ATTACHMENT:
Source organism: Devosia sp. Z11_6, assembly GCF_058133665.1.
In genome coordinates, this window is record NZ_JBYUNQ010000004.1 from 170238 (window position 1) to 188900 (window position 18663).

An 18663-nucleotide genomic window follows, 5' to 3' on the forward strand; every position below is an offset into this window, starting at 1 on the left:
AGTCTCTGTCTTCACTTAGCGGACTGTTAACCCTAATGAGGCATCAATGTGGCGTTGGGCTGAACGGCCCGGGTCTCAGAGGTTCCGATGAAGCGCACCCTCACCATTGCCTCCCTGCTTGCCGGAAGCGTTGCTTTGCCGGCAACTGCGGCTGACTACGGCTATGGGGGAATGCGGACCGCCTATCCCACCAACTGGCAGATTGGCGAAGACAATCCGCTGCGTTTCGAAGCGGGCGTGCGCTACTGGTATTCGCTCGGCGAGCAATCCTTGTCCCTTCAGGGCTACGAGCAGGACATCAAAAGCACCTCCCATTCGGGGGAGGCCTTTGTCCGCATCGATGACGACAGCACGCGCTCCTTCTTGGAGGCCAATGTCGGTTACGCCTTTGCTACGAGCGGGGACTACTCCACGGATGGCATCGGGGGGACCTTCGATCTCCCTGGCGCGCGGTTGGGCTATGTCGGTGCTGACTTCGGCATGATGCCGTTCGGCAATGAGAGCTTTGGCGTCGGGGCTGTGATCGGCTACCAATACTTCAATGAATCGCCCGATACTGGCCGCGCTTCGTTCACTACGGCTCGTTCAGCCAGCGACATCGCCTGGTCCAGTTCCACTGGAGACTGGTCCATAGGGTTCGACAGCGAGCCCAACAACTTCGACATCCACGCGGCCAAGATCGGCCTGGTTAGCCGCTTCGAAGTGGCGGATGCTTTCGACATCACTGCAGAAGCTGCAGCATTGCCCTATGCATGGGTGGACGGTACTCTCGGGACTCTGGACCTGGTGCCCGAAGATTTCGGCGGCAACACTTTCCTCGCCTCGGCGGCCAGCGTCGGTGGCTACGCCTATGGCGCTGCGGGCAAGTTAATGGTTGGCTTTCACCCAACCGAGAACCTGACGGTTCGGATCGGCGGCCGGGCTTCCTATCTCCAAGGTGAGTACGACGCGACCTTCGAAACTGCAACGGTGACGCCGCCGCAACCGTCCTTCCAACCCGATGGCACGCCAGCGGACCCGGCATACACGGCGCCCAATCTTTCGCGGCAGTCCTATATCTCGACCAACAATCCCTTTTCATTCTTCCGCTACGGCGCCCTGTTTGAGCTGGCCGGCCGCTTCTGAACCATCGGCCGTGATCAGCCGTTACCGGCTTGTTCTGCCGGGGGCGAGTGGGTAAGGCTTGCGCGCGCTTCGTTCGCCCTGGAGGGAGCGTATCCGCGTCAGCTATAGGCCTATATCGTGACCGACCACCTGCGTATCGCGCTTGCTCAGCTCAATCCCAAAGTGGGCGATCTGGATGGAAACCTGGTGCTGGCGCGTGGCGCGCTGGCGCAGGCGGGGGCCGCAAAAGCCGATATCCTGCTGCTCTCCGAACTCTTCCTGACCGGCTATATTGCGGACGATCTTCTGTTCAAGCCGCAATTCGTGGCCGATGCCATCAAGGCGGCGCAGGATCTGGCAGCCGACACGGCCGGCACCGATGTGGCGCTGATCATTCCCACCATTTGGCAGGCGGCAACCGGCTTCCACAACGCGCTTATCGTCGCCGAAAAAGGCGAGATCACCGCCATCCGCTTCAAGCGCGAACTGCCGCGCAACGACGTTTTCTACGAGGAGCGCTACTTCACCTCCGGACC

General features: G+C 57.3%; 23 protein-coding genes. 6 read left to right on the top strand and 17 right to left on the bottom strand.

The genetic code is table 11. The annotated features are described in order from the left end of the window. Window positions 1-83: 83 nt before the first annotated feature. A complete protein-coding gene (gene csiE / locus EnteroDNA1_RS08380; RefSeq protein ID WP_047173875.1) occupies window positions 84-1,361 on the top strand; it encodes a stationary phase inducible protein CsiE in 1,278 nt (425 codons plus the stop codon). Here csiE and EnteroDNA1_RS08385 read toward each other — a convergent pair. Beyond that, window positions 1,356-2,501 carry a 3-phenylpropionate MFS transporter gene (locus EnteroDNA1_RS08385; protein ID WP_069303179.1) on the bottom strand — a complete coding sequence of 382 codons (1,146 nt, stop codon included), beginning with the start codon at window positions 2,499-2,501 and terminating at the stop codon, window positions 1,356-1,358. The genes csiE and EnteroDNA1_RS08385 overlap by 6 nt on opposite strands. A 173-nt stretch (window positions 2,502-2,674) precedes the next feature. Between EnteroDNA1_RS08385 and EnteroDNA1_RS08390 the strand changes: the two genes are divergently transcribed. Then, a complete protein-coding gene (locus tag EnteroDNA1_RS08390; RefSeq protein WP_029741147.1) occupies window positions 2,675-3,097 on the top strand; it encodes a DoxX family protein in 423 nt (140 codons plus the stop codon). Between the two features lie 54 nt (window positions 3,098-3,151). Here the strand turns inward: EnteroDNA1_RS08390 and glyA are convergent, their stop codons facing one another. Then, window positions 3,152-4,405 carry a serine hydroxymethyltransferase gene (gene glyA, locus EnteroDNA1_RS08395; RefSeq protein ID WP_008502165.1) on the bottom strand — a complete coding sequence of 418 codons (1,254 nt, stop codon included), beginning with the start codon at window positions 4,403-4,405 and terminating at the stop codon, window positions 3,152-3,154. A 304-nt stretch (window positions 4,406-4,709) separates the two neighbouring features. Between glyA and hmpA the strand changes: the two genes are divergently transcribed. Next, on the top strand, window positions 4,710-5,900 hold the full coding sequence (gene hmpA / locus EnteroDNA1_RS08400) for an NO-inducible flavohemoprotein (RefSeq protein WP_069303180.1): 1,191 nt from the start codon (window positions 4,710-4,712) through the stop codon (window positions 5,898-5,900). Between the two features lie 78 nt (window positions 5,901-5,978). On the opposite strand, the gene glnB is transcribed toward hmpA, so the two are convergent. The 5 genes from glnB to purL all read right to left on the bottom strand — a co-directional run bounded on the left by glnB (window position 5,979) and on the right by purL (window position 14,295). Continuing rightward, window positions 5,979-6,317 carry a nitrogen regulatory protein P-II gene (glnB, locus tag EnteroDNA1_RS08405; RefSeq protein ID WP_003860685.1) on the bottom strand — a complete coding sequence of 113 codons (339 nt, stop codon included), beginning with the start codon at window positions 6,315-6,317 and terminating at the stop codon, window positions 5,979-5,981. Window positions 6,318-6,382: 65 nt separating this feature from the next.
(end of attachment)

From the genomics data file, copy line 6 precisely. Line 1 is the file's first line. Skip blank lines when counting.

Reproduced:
The genetic code is table 11. The annotated features are described in order from the left end of the window. Window positions 1-83: 83 nt before the first annotated feature. A complete protein-coding gene (gene csiE / locus EnteroDNA1_RS08380; RefSeq protein ID WP_047173875.1) occupies window positions 84-1,361 on the top strand; it encodes a stationary phase inducible protein CsiE in 1,278 nt (425 codons plus the stop codon). Here csiE and EnteroDNA1_RS08385 read toward each other — a convergent pair. Beyond that, window positions 1,356-2,501 carry a 3-phenylpropionate MFS transporter gene (locus EnteroDNA1_RS08385; protein ID WP_069303179.1) on the bottom strand — a complete coding sequence of 382 codons (1,146 nt, stop codon included), beginning with the start codon at window positions 2,499-2,501 and terminating at the stop codon, window positions 1,356-1,358. The genes csiE and EnteroDNA1_RS08385 overlap by 6 nt on opposite strands. A 173-nt stretch (window positions 2,502-2,674) precedes the next feature. Between EnteroDNA1_RS08385 and EnteroDNA1_RS08390 the strand changes: the two genes are divergently transcribed. Then, a complete protein-coding gene (locus tag EnteroDNA1_RS08390; RefSeq protein WP_029741147.1) occupies window positions 2,675-3,097 on the top strand; it encodes a DoxX family protein in 423 nt (140 codons plus the stop codon). Between the two features lie 54 nt (window positions 3,098-3,151). Here the strand turns inward: EnteroDNA1_RS08390 and glyA are convergent, their stop codons facing one another. Then, window positions 3,152-4,405 carry a serine hydroxymethyltransferase gene (gene glyA, locus EnteroDNA1_RS08395; RefSeq protein ID WP_008502165.1) on the bottom strand — a complete coding sequence of 418 codons (1,254 nt, stop codon included), beginning with the start codon at window positions 4,403-4,405 and terminating at the stop codon, window positions 3,152-3,154. A 304-nt stretch (window positions 4,406-4,709) separates the two neighbouring features. Between glyA and hmpA the strand changes: the two genes are divergently transcribed. Next, on the top strand, window positions 4,710-5,900 hold the full coding sequence (gene hmpA / locus EnteroDNA1_RS08400) for an NO-inducible flavohemoprotein (RefSeq protein WP_069303180.1): 1,191 nt from the start codon (window positions 4,710-4,712) through the stop codon (window positions 5,898-5,900). Between the two features lie 78 nt (window positions 5,901-5,978). On the opposite strand, the gene glnB is transcribed toward hmpA, so the two are convergent. The 5 genes from glnB to purL all read right to left on the bottom strand — a co-directional run bounded on the left by glnB (window position 5,979) and on the right by purL (window position 14,295). Continuing rightward, window positions 5,979-6,317 carry a nitrogen regulatory protein P-II gene (glnB, locus tag EnteroDNA1_RS08405; RefSeq protein ID WP_003860685.1) on the bottom strand — a complete coding sequence of 113 codons (339 nt, stop codon included), beginning with the start codon at window positions 6,315-6,317 and terminating at the stop codon, window positions 5,979-5,981. Window positions 6,318-6,382: 65 nt separating this feature from the next.